"The prosecutor and the attorney for the defendant, or the defendant when acting pro se, may engage in discussions with a view toward reaching an agreement that, upon the entering of a plea to a charged offense or to a lesser or related offense, the prosecutor may do any of the following:
"(a) Move for dismissal of other charges or counts;
"(b) recommend a particular sentence within the sentencing range applicable to the offense or to the offense to which the offender pled guilty;
"(c) recommend a particular sentence outside of the sentencing range only when departure factors exist and shall be stated on the record;
"(d) agree to file a particular charge or count;
"(e) agree not to file charges or counts; or
"(f) make any other promise to the defendant . . . ."
Our Supreme Court has set forth the proper analysis when such a conflict appears to exist:
"In construing statutes and determining legislative intent, several provisions of an act, in pari materia, must be construed together with a view of reconciling and bringing them into workable harmony and giving effect to the entire act if it is reasonably possible to do so. [Citation omitted.] '"General and special statutes should be read together and harmonized whenever possible, but to the extent a conflict between them exists, the special statute will prevail unless it appears the legislature intended to make the general statute controlling."' [Citation omitted.]" State v. Le, 260 Kan. 845, 847-48, 926 P.2d 638 (1996).
K.S.A. 21-4713 is a specific statute that sets forth the lawful actions a prosecutor can take in offering a plea bargain. This contrasts with the general prohibition against compounding a crime in K.S.A. 21-3807. It also is noteworthy that K.S.A. 21-3807 was enacted first, and it is thus unlikely the legislature intended every plea bargain entered into in compliance with K.S.A. 21-4713 to be a crime.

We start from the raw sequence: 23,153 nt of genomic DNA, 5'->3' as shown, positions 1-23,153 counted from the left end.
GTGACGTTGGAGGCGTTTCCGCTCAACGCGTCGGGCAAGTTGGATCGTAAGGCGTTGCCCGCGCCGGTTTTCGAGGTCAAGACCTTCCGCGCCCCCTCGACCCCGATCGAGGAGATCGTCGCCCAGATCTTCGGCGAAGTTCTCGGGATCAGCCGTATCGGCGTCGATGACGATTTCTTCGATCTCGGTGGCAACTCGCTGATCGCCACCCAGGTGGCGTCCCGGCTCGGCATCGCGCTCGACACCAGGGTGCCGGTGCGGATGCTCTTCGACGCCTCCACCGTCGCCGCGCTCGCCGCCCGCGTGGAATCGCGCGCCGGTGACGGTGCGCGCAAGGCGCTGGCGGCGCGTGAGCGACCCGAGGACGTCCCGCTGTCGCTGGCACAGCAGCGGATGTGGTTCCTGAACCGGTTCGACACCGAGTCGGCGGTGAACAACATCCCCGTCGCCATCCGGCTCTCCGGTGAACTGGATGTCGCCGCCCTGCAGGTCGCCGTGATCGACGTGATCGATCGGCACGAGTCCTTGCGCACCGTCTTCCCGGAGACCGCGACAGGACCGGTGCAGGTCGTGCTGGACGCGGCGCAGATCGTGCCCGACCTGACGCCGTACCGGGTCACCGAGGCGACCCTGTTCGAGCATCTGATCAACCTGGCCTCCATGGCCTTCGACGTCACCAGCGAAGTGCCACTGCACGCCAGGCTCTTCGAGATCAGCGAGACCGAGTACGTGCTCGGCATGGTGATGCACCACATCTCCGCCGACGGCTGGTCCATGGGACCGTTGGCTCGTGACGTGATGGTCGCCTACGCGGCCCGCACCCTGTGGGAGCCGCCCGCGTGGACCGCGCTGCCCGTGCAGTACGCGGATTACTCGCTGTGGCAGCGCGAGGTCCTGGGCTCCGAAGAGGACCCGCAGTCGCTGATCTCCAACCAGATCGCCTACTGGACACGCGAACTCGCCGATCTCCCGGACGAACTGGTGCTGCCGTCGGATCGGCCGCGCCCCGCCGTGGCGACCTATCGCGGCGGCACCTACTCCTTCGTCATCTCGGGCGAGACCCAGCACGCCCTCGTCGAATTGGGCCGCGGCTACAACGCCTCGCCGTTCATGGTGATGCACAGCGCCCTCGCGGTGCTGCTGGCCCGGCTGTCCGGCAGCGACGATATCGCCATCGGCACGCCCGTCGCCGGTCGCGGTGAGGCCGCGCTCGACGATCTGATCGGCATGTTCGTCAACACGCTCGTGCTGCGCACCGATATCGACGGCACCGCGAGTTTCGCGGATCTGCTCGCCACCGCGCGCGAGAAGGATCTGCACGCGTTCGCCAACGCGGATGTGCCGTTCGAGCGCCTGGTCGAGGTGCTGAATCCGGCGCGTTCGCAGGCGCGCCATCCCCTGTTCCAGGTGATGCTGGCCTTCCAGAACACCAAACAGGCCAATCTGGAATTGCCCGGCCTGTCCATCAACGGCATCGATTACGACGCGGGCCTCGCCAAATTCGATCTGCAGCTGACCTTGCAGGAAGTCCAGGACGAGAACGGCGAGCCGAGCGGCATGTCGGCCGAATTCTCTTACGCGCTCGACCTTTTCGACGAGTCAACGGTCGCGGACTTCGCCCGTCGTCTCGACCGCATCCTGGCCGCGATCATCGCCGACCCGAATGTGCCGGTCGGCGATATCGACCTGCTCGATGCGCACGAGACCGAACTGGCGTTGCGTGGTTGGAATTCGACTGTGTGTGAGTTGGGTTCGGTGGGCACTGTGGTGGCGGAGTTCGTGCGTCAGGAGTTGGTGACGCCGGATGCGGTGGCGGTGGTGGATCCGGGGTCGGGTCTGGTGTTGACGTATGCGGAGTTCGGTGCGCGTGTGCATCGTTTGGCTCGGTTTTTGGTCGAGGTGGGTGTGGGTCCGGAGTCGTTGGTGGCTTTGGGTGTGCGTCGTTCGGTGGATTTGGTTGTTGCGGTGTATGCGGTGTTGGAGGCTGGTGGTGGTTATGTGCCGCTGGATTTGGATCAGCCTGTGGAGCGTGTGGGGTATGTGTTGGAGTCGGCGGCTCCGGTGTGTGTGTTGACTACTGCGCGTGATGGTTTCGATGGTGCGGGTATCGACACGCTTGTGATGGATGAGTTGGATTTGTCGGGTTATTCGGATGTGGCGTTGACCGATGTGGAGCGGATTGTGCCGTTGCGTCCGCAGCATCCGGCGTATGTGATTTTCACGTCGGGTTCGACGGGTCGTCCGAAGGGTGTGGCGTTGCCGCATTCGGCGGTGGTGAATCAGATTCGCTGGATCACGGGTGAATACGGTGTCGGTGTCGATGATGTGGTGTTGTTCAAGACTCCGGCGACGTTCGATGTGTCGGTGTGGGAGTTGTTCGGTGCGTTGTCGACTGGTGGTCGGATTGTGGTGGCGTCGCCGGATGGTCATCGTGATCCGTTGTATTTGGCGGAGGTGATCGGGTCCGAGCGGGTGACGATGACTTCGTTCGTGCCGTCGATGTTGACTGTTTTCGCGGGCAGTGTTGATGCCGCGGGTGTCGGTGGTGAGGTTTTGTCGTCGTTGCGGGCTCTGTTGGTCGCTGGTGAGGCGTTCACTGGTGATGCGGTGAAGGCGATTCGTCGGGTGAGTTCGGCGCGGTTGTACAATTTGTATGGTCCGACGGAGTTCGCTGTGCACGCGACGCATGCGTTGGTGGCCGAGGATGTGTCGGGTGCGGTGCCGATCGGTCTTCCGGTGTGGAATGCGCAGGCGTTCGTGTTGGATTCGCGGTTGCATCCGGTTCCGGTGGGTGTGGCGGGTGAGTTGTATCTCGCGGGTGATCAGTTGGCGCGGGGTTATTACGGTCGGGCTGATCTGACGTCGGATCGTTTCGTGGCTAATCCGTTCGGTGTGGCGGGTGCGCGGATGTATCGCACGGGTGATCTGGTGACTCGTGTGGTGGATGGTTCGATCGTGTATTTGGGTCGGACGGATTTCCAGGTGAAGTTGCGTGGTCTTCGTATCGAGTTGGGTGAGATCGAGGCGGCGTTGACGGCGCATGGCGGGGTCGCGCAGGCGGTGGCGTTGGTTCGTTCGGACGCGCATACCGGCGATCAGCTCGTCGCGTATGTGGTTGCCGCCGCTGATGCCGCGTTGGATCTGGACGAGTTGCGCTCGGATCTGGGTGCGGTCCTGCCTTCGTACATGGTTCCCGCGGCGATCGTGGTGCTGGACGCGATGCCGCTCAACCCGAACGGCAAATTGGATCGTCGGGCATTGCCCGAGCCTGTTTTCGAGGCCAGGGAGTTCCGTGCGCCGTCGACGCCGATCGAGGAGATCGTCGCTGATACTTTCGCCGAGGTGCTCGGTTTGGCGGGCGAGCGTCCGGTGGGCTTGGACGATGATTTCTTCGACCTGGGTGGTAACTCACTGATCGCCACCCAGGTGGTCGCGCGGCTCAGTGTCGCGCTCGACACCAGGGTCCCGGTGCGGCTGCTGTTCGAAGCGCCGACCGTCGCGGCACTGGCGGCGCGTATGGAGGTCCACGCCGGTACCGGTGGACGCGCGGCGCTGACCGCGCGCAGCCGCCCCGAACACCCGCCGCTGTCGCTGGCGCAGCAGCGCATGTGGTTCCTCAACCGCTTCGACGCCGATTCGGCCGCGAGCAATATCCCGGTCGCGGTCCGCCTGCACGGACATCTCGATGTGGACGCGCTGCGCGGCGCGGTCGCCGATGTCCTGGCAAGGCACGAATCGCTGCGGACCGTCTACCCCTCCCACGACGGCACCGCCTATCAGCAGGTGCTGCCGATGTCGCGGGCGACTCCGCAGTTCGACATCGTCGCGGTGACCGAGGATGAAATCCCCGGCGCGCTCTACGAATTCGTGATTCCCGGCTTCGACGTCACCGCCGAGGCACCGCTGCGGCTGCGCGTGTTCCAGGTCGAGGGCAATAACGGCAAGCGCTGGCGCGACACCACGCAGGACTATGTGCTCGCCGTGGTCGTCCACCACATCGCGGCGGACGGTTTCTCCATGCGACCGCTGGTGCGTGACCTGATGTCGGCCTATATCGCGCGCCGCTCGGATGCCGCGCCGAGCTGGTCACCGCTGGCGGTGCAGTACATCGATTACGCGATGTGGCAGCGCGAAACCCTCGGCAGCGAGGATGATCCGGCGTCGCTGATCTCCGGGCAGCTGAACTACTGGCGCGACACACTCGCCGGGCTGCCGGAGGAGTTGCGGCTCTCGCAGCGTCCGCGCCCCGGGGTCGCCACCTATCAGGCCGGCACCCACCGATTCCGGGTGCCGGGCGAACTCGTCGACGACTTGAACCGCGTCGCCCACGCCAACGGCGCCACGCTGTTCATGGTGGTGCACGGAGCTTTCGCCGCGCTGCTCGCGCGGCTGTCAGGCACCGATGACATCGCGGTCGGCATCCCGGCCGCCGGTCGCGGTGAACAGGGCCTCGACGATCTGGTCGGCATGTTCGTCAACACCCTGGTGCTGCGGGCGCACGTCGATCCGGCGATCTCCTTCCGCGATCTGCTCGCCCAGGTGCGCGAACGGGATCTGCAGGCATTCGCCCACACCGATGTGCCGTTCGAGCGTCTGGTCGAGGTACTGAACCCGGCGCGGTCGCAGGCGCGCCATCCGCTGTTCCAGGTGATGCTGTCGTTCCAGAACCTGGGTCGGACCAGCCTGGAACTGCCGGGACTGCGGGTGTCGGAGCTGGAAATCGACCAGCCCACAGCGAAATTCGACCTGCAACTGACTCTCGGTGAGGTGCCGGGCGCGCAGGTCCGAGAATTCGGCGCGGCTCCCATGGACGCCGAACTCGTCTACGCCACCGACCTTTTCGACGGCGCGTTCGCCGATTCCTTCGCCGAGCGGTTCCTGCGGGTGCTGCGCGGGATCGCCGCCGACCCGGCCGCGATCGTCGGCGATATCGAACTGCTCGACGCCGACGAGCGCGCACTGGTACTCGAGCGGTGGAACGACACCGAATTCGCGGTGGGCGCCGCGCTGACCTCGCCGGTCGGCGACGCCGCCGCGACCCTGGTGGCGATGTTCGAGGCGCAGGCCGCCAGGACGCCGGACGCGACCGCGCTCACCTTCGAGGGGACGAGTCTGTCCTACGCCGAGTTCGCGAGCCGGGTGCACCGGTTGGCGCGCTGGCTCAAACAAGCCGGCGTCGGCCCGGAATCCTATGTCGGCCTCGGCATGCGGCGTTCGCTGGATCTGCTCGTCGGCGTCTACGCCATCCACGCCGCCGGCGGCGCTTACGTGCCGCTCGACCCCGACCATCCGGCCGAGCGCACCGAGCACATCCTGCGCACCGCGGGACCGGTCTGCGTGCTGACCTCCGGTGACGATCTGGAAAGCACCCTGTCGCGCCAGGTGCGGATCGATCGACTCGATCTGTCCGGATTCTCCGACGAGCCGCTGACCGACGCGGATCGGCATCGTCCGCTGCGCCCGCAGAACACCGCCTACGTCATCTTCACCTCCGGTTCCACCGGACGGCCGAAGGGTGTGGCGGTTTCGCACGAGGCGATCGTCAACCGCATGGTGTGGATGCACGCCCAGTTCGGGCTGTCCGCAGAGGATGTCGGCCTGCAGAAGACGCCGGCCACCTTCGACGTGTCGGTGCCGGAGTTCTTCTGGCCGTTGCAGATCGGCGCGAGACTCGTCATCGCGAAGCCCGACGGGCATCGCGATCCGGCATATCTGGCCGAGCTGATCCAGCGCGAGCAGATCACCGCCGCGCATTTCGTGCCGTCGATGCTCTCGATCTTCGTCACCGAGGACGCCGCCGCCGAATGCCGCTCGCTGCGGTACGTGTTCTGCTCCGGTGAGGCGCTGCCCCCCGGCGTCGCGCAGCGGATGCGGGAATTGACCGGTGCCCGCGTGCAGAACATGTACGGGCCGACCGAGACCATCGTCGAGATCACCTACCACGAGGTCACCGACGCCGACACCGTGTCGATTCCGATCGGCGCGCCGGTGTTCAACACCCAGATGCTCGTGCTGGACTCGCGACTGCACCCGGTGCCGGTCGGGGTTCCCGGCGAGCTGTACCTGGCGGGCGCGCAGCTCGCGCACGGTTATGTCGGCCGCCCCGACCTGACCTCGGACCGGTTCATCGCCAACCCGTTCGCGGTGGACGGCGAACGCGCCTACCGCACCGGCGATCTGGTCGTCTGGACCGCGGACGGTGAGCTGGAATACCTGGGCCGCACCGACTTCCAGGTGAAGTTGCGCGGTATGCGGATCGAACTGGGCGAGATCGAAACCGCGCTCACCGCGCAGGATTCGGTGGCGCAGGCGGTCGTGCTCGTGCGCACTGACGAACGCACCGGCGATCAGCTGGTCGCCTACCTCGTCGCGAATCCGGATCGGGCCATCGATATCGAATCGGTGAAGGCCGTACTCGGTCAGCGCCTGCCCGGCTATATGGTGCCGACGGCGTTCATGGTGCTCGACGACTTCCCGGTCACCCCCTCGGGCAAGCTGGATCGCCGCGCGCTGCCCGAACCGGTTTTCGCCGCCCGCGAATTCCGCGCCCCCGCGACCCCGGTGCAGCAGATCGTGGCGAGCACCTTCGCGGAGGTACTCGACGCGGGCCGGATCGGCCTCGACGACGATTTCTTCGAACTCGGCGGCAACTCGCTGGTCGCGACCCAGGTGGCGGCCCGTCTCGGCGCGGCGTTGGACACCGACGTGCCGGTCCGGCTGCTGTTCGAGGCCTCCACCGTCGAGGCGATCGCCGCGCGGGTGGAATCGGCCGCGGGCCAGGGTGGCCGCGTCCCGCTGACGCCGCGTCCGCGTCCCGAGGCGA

This conclusion is bolstered by the Supreme Court's related ruling in State v. Barksdale, 266 Kan. 498, 515, 973 P.2d 165 (1999). In that case, the defendant relied on United States v. Singleton, 144 F.3d 1343 (10th Cir. 1998), overruled upon rehearing en banc 165 F.3d 1297 (10th Cir. 1999), cert. denied 527 U.S. 1024 (1999), to argue that the district court erred in allowing a witness' testimony because it was obtained in return for the State's promise to contact the parole board on his behalf. The Supreme Court found Singleton was inapplicable to the case because Kansas did not have a statute comparable to 18 U.S.C. § 201(c)(2) (1994), which prohibits the giving, offering, or promising of anything of value to a witness for his or her testimony. The court further stated: "[T]here is no constitutional prohibition against the testimony of a witness who receives benefits in exchange for testimony." 266 Kan. at 515.
Although the district court based its decision in this case on a rationale different from ours, the reason for its decision is immaterial if its ruling is correct for any reason. See KPERS v. Reimer & Koger Assocs., Inc., 262 Kan. 110, 118, 936 P.2d 714 (1997). In view of our interpretation of KRPC 3.4(b) and K.S.A. 21-3807(a)(1), the district judge was correct in denying Edwards' K.S.A. 60-1507 motion.